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No matter how many years you've been shaving, razor bumps can happen to the best of us. To get to the bottom of why the bumps form and how to get rid of them sooner rather than later, we spoke with Sai Demirovic, esthetician and co-founder of GLO Spa NY, Lily Talakoub, a dermatologist at McLean Dermatology and Skincare Center, and New York-based dermatologist Elyse Love, M.D.
Why do razor bumps happen?
"The term 'razor bump' is used to describe two conditions," explains Love. "One is skin irritation that can occur with shaving, particularly when shaving with dull razors and/or without shaving cream. This skin irritation causes a rough and irritated feel to the skin. Razor bumps can also describe ingrown hairs that may or may not be visible. Ingrown hairs occur when hair grows into the skin and causes inflammation. This results in red or skin-colored bumps surrounding a hair follicle."
According to Talakoub, razor bumps occur more often in parts of the body that fold, such as the underarms, because of the skin-on-skin contact and the increased moisture that happens in that area. Demirovic adds that most of us get razor bumps where hair grows the thickest, like the face, neck, bikini area, and underarms because thick hairs cause more irritation and oil production than finer hair. This can lead to inflammation and possibly even infection.
Demirovic also says hair texture plays a role, and bumps happen more frequently with those who have naturally coarse hair and darker skin tones. "Hair that naturally grows into a curl has a larger risk of getting trapped into the skin than a straight hair can," she says. These bumps can last up to two weeks, which can make it a never-ending battle when you shave frequently.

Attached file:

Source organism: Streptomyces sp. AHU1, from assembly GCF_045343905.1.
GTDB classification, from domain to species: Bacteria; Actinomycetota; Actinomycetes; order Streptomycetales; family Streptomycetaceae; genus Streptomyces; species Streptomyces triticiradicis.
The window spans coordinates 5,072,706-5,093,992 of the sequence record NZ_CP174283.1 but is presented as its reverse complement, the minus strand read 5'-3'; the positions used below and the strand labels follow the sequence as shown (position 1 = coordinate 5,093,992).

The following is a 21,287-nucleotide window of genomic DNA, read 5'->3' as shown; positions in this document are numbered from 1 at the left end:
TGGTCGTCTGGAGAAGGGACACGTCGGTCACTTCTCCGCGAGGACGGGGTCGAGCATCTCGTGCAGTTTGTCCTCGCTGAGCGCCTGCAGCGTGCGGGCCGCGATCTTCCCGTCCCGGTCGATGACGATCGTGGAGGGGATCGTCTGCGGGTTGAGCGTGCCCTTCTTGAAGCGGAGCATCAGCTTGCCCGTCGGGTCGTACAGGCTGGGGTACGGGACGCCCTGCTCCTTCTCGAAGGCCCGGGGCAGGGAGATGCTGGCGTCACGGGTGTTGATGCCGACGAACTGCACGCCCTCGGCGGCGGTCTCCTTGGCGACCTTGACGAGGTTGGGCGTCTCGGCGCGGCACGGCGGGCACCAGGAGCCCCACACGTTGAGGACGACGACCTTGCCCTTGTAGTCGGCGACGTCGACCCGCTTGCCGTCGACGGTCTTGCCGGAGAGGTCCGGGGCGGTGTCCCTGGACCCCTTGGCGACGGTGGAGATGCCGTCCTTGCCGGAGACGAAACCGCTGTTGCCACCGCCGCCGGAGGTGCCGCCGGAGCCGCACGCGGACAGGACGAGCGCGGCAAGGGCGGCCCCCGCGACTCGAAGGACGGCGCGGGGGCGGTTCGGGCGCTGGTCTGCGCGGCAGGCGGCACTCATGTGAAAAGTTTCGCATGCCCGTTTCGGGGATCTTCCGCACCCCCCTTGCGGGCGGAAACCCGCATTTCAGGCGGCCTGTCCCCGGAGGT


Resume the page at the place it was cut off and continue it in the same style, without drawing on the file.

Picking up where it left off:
How do you get rid of razor bumps?
"Anti-inflammatory ingredients are helpful. Over-the-counter hydrocortisone may be good enough, but if it's persistent despite a few days of treatment, it's best to see a dermatologist for a prescription product," says Love. "Topical cortisone use should be limited in this area, so it's best to take the time to prevent skin irritation by using sharp blades and shaving cream routinely. For ingrown hairs, alpha- and beta-hydroxy acids can be helpful for prevention."
Love recommends Dr. Dennis Gross Skincare's Alpha Beta Exfoliating Body Treatment Peel, Nécessaire's Body Exfoliator, and eos Shea Better Shave Cream, "which contains moisturizing and anti-inflammatory shea butter and shea oil to support the skin during shaving." Demirovic likes using iS Clinical Active Serum or the PFB Vanish Razor Bump Stopper Roll On Shaving Gel, which she says has lactic, salicylic, and glycolic acids to exfoliate the skin above the trapped hair and kill bacteria trapped in the follicle. She then reaches for aloe vera to soothe the area and calm the lingering inflammation.
How can you prevent razor bumps?
When's the last time you changed your razor blade? If you can't remember, it's been too long. Other than using a sharp and clean razor, there are a few other tricks to make sure you get a close shave without any irritation. Talakoub says to shave with—not against—the grain and to shave in a steamy shower to soften the hairs. You'll also want to avoid leaving your razor in the shower as the dampness can cause it to gather bacteria and mold. Instead, stash it in your medicine cabinet or toothbrush holder.
As for products, Demirovic suggests mixing vitamin E oil with Cetaphil Moisturizing Lotion to nourish the skin and recommends something like Fur Oil for your bikini area. Talakoub also likes Tend Skin Lotion for reducing ingrown hairs and razor bumps.
If all of the above fails, you may want to look into laser hair removal. "It kills the hair all the way down to its root," says Demirovic. "Essentially, if there isn't hair growing, there isn't anything in the way to cause an ingrown hair. Laser can also help reduce the hyperpigmentation and scarring caused by ingrowns."
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